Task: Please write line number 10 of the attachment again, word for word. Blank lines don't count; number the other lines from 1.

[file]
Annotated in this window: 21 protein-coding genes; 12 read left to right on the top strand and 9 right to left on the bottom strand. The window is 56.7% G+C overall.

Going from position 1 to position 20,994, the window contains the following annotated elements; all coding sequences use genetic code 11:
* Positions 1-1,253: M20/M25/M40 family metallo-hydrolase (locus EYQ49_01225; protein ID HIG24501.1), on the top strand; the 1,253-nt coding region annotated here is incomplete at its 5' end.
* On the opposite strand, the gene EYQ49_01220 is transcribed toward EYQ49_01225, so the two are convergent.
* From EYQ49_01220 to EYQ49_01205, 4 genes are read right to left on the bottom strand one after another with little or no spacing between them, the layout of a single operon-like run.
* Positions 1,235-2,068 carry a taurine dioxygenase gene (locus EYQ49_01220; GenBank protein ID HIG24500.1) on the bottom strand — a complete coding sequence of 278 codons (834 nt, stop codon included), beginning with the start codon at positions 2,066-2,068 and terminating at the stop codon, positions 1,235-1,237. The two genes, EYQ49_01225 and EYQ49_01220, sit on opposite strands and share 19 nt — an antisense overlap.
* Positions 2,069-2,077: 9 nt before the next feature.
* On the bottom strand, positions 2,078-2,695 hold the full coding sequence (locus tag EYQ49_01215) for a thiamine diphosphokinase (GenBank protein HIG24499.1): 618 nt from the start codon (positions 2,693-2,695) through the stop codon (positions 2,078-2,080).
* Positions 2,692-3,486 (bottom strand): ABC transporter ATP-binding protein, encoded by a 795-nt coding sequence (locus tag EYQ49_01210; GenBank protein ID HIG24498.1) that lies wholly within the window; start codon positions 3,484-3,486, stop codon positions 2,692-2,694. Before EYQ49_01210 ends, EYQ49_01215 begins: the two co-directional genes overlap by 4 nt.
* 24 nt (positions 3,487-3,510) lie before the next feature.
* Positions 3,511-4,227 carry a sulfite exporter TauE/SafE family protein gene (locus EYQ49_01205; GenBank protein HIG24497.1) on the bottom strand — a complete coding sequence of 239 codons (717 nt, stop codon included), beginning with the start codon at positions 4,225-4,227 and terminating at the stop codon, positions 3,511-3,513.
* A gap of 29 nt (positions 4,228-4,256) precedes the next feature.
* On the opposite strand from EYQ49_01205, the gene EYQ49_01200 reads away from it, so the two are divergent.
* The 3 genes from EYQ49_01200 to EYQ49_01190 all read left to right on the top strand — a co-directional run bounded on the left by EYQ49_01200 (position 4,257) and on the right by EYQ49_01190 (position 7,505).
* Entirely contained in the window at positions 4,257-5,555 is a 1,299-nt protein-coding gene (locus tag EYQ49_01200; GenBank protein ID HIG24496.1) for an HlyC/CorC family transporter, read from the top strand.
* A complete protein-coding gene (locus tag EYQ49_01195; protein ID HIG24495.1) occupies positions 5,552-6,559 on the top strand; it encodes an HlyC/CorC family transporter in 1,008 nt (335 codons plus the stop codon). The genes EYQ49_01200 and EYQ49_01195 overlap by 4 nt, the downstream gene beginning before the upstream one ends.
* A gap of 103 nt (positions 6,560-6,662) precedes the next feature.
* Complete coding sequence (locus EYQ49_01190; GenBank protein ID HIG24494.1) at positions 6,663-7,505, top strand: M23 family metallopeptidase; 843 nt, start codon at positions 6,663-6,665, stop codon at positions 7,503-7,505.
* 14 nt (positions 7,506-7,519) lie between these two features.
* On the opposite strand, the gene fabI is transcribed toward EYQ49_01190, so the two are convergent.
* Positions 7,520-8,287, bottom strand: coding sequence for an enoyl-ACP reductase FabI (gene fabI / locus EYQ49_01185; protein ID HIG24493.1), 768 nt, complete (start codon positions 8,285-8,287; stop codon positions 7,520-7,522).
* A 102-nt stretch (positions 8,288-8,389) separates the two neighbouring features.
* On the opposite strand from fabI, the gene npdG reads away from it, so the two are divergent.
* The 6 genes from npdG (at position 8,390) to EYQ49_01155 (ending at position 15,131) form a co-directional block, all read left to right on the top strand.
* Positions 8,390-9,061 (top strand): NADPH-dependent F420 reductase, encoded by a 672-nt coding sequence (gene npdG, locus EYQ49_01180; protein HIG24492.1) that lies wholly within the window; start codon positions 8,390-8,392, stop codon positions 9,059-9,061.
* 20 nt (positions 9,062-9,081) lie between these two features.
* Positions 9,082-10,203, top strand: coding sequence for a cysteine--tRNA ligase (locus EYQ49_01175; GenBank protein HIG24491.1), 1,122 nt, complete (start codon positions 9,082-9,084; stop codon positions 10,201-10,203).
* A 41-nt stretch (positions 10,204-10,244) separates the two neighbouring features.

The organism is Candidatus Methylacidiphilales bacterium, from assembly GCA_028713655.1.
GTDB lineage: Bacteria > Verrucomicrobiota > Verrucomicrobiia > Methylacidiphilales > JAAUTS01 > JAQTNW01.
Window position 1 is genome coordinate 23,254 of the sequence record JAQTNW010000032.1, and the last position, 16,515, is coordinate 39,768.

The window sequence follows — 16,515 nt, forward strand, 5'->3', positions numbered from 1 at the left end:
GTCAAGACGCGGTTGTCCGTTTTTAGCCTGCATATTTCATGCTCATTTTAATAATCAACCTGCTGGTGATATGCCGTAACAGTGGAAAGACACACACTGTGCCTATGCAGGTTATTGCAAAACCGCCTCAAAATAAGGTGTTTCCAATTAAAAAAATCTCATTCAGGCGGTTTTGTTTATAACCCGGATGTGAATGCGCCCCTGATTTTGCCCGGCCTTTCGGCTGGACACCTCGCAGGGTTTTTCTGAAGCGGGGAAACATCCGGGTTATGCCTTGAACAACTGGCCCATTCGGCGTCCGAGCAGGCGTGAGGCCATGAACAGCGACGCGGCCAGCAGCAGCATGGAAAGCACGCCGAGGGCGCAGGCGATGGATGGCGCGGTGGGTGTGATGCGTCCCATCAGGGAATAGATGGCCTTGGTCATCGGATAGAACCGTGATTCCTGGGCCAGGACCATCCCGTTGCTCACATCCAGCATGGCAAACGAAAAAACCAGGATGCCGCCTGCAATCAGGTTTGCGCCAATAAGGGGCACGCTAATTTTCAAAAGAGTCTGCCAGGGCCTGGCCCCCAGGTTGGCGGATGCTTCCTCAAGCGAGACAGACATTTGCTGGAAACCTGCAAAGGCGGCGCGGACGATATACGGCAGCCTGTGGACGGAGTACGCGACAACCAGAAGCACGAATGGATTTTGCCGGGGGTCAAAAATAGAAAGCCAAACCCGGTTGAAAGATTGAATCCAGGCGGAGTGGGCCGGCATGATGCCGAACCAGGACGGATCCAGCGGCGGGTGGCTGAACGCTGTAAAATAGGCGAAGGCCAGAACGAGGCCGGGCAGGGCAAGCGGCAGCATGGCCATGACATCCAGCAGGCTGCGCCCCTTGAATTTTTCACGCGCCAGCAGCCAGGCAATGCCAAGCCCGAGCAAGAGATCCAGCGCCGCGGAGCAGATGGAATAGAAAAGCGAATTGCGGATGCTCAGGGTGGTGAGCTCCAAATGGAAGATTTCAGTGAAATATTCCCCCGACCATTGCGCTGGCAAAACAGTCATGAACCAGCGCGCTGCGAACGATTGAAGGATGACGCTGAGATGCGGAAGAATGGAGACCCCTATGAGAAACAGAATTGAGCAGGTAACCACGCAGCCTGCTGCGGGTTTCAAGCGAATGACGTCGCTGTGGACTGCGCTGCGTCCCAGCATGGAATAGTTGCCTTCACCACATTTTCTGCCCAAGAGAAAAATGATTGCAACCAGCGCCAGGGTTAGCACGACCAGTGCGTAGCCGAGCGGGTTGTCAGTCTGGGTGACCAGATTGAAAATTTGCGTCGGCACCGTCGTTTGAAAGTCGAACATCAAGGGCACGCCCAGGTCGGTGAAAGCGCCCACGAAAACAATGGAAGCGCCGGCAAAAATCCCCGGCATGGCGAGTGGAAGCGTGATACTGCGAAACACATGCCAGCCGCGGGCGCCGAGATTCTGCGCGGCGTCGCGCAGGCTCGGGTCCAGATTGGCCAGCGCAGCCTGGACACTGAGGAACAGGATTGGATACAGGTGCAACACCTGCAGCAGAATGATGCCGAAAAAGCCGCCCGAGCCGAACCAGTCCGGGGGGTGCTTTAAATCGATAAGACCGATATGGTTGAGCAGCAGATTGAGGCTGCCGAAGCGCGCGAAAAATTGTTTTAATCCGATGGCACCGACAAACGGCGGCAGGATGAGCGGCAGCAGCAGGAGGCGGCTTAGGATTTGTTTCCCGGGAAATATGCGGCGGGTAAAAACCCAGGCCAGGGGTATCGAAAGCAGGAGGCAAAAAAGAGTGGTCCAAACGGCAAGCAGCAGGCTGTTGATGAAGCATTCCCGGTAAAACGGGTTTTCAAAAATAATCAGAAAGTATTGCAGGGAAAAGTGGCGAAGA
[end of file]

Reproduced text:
* 24 nt (positions 3,487-3,510) lie before the next feature.